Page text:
latest forecast and their internal plan. Lawrence said he stayed at the school for the duration of the storm and into the afternoon the day after. “There was just a lot of wind, but not that much rain,” he said. “We’re high enough where there weren’t issues with flooding.” Experiences varied on campus. Junior Elaine Abou-Assi said her townhouse windows shook during the storm, her door flew open from the wind and power was lost. But sophomore Kim Javal, a resident of Century Hall, said her suite did not lose power and said she felt “bored” during the storm. Last week the University said the storm damage included: two oak trees falling on the Great Lawn and an off campus tree pulling down on a power line near Gate 6, causing outages to St. Albert’s and St. Vincent’s Hall. Lawrence said the two buildings were still currently running on a generator. Lawrence said power restoration to the two buildings depends on Con Ed now; he can only hope it comes back sometime soon. When it came to closing school, Lawrence said public safety informs the University community through text messages, phone calls and emails, but his unit is not solely responsible for deciding whether or not classes are held. Lawrence said public safety makes recommendations to the administration, which has the final say. One of the main reasons why classes remained off throughout the week was

Torch photo/ MOlly dies

Torch photo/ Kieran Lynch

A fallen tree lies outside of St. John’s Hall the day after Superstorm Sandy power outages on campus, Lawrence said. “We can’t have classes when the hallways and the stairways are dark,” he said. “A lot of the buildings had either complete or partial outages.” The University said last week in a press release that six generators were used to provide power to those parts of campus that were affected. Although Lawrence believes in retrospect that the University was as prepared as well as it could have been with the storm, he said several unexpected factors made things more difficult in the days following Sandy. “We were in good shape,” he said. “We had a plan and put it in effect. We were able to save some research that was going on in the labs [St. Albert’s Hall].”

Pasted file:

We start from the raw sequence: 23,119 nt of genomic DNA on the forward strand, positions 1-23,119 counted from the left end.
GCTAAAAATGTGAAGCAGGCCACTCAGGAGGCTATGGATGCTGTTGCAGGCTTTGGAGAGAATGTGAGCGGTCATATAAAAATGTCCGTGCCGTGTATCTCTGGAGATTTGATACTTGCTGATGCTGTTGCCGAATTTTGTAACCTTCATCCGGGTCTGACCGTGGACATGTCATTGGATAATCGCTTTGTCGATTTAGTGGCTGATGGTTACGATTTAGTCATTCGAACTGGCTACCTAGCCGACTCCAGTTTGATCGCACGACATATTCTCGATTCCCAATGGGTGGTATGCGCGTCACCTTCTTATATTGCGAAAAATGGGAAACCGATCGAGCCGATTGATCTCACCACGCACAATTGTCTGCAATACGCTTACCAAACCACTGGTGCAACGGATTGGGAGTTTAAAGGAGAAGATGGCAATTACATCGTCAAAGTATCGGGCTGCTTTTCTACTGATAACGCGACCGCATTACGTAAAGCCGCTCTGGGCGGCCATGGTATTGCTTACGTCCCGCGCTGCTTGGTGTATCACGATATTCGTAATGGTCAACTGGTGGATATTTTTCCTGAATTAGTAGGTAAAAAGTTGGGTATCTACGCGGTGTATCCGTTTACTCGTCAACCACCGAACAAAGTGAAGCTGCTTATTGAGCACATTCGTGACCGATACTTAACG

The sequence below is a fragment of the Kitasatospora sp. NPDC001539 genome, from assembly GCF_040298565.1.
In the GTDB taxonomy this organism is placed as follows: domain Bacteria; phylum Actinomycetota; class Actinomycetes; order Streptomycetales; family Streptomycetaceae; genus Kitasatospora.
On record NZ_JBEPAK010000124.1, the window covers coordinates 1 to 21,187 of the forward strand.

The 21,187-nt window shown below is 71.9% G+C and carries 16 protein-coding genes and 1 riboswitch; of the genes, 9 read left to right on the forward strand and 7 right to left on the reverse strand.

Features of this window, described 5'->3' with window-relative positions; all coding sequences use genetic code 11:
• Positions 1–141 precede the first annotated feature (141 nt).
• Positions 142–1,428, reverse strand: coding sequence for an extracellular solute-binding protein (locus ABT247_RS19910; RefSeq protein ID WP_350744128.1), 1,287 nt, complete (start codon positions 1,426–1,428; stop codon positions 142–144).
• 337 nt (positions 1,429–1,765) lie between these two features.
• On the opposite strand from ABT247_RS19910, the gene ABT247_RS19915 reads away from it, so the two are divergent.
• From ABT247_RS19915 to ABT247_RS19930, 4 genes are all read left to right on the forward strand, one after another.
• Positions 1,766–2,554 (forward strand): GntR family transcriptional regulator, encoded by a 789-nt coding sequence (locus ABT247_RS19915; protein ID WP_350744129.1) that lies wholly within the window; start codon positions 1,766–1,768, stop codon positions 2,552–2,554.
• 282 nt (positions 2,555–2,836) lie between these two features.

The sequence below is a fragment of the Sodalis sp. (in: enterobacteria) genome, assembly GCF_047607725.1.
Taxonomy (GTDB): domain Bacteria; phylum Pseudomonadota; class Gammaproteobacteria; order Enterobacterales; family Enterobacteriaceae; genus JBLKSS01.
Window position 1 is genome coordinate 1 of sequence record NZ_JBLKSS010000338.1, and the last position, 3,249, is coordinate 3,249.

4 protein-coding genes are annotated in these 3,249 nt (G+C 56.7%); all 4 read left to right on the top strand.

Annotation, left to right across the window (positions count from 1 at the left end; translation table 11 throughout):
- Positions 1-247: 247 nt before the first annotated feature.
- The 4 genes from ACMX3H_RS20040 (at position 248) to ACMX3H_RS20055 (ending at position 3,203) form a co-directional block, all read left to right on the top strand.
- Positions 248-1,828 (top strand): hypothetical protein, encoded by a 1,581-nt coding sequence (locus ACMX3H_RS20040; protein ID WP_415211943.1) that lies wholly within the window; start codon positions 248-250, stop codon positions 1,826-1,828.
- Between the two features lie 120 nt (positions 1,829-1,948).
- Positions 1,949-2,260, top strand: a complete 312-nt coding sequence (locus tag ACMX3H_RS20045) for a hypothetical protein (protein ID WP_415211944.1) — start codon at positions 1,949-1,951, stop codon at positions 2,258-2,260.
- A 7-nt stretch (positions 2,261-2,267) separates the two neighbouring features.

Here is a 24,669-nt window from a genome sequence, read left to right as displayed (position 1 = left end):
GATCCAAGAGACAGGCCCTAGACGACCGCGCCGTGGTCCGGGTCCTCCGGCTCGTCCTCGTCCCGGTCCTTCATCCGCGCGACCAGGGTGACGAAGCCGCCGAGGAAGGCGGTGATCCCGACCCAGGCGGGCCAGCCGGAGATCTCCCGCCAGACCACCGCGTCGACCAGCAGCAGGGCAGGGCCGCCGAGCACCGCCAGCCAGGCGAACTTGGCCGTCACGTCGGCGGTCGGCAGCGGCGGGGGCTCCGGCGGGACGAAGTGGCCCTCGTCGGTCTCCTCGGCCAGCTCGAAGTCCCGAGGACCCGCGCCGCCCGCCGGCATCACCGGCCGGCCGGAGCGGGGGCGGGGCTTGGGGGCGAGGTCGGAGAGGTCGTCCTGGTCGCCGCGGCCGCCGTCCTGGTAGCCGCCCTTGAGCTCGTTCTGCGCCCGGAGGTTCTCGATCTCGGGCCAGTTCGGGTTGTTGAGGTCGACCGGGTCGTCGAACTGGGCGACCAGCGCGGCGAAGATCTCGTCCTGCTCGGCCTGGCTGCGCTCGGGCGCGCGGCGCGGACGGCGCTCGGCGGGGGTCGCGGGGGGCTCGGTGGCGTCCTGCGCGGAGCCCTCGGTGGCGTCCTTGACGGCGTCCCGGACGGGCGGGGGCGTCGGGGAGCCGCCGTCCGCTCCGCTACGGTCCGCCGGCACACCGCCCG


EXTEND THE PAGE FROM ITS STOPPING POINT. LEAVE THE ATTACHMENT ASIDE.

Abou-Assi, the junior whose townhouse windows shook throughout the storm, added, “We were all really thankful that St. John’s was more safe than we expected.” Lawrence said in his 10 years at working at St. John’s, and previously working for the NYPD for 23 years, the aftermath of Sandy was unprecedented. The east coast got another dose of abnormal weather when winter storm Athena, a Nor’easter, which left behind several inches of snow. Lawrence said he placed a call to a meteorologist to see how much snow was to be expected to gauge whether school should be cancelled, but said in the end more fell then was expected. “What we got,” he said, “wasn’t what I was told we’d get.”

Manhattan campus shuts down for semester Shannon Luibrand Staff Writer

photo Courtesy of

St. John’s Manhattan campus

Five days after Superstorm Sandy devastated parts of the metro area, residents of the Manhattan campus learned they would be displaced from their collegiate homes for the rest of the semester. In an email obtained by the Torch sent from the Manhattan campus Student Life to students, the cleanup and rebuilding process of the area surrounding that campus is expected to continue for months. “While the University will be working around the clock to bring the Murray Street campus back online, the semester will resume for Manhattan students on the Queens campus including classes, dining, activities, and housing as required,” the email said. Students were given two options when it came to living arrangements--they could choose to either live in Queens campus housing or receive a prorated refund of their room-and-board if they decided to live off-campus. Students were allowed to return to the Manhattan campus to retrieve their possessions on either Nov. 4 or 6. Gabriel Santacruz, a junior Manhattan resident student, said that it’s been a challenging few days between the damage Sandy wreaked on his home campus and then being relocated to the Queens campus. “I have been doing good,” Santacruz said. “Just depressed about having to be relocated. The entire experience was a nightmare.” Sanatacruz said he was pleased with

the Queens Campus Residence Life, saying he believes they have done the best they could given the emergency situation. But Santacruz added that he is frustrated with how the situation was handled by the University as a whole. “I feel like the Residence Directors have done the best they can with the

The Manhattan campus is more than a building. It is people’s homes and classrooms, a hub of activity by people who want to succeed, and for people to reside in while they try to make it big out there.

- Rosanna Chiu